"ssh-rsa AAAAB3NzaC1yc2EAAAADAQABAAABAQDMobZNJTqgjWn/IB5xlilvE4Y+BMYpqkDnGRUcA0g9BYPgrGSQquCES37v2e3JmpfDPHFsaR+CPKlVr2GoVJMMHeRcMJhj50ZWq0hAnkJBhlZVWy8S7dwdGAqPyPmWM2iJDCVMVrLITAJCno47O4Ees7RCH6ku7kU86b1NOanvrNwqTHr14wtnLhgZ0gQ5GV1oLWvMEVg1YFMIgPRkTsSQKWCG5lLqQ45aU/4NMJoUxGyJTL9i8YxMavaB1Z2npfTQDQo9+womZ7SXzHaIWC858gWNl9e5UFyHDnTEDc14hKkf1CqnGJVcCJkmSfmrrHk/CkmF0ZT3whTHO1DhJTtV stramer@contoso\n"
  ]
}

Filter arrays with boolean expressions

The other operation used to get data from an array is filtering. Filtering is done with the [?...] JMESPath operator. This operator takes a predicate as its contents. A predicate is any statement (including Boolean properties) that can be evaluated to either true or false. Expressions where the predicate evaluates to true are included in the output.

The first query demonstrates how to list the names of all Azure subscriptions connected to your account whose isDefault property is true. The second and third queries show two different ways to list all subscriptions whose isDefault property is false.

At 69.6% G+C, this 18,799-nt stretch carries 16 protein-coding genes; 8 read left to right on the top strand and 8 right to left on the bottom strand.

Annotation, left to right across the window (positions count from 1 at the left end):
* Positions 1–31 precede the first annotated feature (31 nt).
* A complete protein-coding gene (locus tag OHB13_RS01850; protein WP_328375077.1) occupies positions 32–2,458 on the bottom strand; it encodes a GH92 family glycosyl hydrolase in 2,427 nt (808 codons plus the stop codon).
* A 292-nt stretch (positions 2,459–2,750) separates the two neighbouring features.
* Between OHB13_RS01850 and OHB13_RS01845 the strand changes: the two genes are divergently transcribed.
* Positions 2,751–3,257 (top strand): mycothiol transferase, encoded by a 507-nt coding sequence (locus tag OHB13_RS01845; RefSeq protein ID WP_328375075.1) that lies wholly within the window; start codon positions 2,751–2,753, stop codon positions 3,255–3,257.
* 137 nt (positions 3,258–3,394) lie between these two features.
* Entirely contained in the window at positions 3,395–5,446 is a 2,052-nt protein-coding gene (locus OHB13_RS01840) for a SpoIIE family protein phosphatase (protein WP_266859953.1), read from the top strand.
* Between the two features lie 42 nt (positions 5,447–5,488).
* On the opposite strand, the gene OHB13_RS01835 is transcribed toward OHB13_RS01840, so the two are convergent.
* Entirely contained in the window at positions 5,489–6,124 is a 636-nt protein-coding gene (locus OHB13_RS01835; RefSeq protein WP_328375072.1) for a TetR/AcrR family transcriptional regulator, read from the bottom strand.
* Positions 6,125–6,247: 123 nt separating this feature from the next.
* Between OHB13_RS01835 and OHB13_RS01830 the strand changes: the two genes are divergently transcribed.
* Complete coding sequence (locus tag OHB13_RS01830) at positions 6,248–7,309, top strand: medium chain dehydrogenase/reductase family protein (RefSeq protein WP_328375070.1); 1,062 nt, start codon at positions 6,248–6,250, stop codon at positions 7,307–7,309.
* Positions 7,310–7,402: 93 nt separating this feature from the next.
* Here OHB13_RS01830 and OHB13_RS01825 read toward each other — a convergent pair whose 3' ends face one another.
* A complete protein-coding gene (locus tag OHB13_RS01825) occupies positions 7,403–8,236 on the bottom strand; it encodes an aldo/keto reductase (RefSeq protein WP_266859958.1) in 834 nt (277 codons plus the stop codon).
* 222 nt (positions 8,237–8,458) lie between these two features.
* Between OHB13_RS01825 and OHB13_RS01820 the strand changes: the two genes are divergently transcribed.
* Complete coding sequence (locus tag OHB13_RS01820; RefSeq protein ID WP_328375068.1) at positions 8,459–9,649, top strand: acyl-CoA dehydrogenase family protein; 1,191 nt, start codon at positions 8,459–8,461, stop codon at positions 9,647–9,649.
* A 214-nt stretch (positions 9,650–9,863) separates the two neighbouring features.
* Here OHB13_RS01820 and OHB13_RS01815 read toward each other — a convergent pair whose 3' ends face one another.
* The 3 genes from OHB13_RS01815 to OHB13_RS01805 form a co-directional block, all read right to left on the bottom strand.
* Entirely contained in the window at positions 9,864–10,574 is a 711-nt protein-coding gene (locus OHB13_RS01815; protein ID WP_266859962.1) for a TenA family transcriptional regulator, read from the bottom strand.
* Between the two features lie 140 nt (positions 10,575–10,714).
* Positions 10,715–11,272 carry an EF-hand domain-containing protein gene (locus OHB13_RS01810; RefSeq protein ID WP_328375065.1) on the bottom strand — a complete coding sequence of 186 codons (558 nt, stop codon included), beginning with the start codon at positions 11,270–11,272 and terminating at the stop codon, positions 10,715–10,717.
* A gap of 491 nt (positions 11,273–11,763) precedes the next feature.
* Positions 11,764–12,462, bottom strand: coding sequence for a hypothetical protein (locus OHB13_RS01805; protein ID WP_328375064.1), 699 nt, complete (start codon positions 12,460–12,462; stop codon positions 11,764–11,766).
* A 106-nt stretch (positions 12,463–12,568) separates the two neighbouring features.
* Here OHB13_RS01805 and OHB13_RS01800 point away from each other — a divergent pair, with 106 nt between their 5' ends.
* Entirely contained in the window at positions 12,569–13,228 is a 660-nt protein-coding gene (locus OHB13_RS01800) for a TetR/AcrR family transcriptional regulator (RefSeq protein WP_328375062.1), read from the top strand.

# Boolean values are assumed to be true, so you can directly evaluate the isDefault property to return the default subscription.
az account list --query "[?isDefault].name"

# To check if a Boolean property is false, you can use the comparison operator == or the logical operator !.
az account list --query '[?!isDefault].name'
az account list --query "[?isDefault == \`false\`].name"

JMESPath offers the standard comparison and logical operators. These include <, <=, >, >=, ==, and !=. JMESPath also supports logical and (&&), or (||), and not (!). Expressions can be grouped within parenthesis, allowing for more complex predicate expressions. For the full details on predicates and logical operations, see the JMESPath specification.

In the last section, you flattened an array to get the complete list of all VMs in a resource group. With the use of filters, this output can be restricted to only Linux VMs:

az vm list --resource-group QueryDemo --query "[?storageProfile.osDisk.osType=='Linux'].{Name:name,  admin:osProfile.adminUsername}" --output table